What a difference 10 years make...
It was just 10 years ago that Mike Shanahan seemingly cemented a "Coach for Life" status with the Broncos by winning a second Super Bowl title. In his fourth year as head coach, he racked up a stunning 47-17 win/loss record.
His offensive genius had earned him the nickname of "Mastermind." Denver fans knew that they had their greatest coach ever, and it was time to sit back and enjoy the ride.
Ten years, four playoff appearances, and only one playoff win later, and the "Coach for Life" has been beheaded in Denver.
Those of us who follow the NFL closely know that regardless of the lackluster playoff performance in the post-Elway era, Mike Shanahan still had the skills to produce competitive and playoff-worthy teams. This is why the announcement of Shanahan's firing on Tuesday produced such shock around the NFL and among fans.
He was, and will be, a great coach. He is likely destined for the Hall of Fame. So the obvious question is: Why did Pat Bowlen fire Mike Shanahan? Wasn't this the same owner who once proclaimed that Shanahan could "be coach of this franchise for as long as he wants to coach?"
The answer is not obvious. During the Broncos' press conference on Wednesday, Pat Bowlen found himself trying to provide this answer. "It's difficult to explain to anyone in this room. That was my instinct." So his gut told him it was the right decision.
While this may seem strange to those who don't closely follow Denver, to many Broncos fans (myself included), it's actually right on the money.
Right or wrong, Broncos fans have expected a Super-Bowl-caliber team since Shanahan set foot in the door. Even after Elway left, Denver fans expected that at some point, Shanahan could again put the components together for another championship. But teams that are truly Super Bowl contenders do not get beaten by 20 or more points.
This happened four times in 2008. Sadly, The Raiders were one of the teams to put up such a beating.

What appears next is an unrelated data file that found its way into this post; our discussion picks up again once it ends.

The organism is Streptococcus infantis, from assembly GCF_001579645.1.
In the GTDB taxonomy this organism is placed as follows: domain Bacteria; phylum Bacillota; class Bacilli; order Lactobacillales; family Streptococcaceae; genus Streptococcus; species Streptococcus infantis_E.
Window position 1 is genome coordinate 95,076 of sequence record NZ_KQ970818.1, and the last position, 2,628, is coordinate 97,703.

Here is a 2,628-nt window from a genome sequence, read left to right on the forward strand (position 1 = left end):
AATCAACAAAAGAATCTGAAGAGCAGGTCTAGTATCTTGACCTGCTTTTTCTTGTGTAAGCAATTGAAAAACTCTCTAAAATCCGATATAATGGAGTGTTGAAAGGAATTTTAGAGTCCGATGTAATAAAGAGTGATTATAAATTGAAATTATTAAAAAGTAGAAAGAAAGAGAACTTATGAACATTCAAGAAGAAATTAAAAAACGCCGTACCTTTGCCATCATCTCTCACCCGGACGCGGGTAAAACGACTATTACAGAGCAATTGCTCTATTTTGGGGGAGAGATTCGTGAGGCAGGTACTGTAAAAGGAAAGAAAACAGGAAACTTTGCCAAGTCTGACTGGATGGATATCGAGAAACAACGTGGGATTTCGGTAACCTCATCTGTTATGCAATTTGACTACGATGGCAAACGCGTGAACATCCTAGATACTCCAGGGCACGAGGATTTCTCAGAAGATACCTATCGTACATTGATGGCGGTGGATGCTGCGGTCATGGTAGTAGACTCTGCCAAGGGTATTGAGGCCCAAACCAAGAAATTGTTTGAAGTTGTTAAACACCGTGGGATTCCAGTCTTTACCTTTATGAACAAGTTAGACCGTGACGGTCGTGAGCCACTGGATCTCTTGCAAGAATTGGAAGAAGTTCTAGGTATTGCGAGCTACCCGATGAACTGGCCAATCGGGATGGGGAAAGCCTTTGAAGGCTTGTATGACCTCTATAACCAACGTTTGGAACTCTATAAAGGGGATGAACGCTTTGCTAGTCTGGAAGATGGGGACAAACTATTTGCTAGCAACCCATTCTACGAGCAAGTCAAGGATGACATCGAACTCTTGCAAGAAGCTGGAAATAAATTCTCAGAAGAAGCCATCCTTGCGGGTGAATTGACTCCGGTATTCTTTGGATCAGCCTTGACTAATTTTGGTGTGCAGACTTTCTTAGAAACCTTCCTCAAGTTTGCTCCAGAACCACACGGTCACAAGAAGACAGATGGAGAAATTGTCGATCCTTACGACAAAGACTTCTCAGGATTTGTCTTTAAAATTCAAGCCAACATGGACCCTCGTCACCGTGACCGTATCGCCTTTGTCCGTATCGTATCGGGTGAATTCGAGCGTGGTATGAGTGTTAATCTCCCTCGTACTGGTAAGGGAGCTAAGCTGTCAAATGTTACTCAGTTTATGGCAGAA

It happened three times in 2007, including an embarrassing 44-7 drubbing by the Detroit Lions. The Broncos have a 24-24 record in the last three seasons. Super Bowl contenders must rise well above the 0.500 mark.
While Denver's offense appeared to have made great progress this season, the defense simply became worse. Numerous missed tackles, missed assignments, long scoring plays for touchdowns and a minus 17 turnover margin made for possibly the worst defense in Broncos history. Super Bowl contenders must have an exciting defense that can generate turnovers.
Most realistic fans realize that Denver is far from a Super Bowl contender. Watching a Broncos game over the last three seasons has just not offered the same excitement that it did 10 years ago.
I can't count the number of times that Denver has blown a lead, or simply been blown out, and my only thought has been, "Well that doesn't surprise me." I, and many other Broncos fans, had begun to grudgingly accept mediocrity. The air became stale in Denver.
I believe this is much the same "instinct" that Pat Bowlen was trying to describe. Call it heartburn, indigestion, nausea...Whatever it was, swigging a bottle of Pepto was not going to cure it. Something bigger was needed. A spark...Something that would take things in a completely new direction...A new path to glory.
Mike Shanahan is a great coach, and Denver fans owe him an endless debt of gratitude. Unfortunately, all good things must come to an end. During his long tenure in Denver, Shanahan was given great latitude and huge resources to whip up another Super Bowl contender.
Bowlen's gut, and the guts of many in the Broncos Nation, have realized for some time now that this Super Bowl dream remains a thing of the past. It's time to move on, to find someone with a new kind of passion, new ideas and a new spark.
Time to light a fire under the Broncos. Time for Mike to light a fire under a new team, and excite a new fan base. Good luck to both.
Like the new article format? Send us feedback!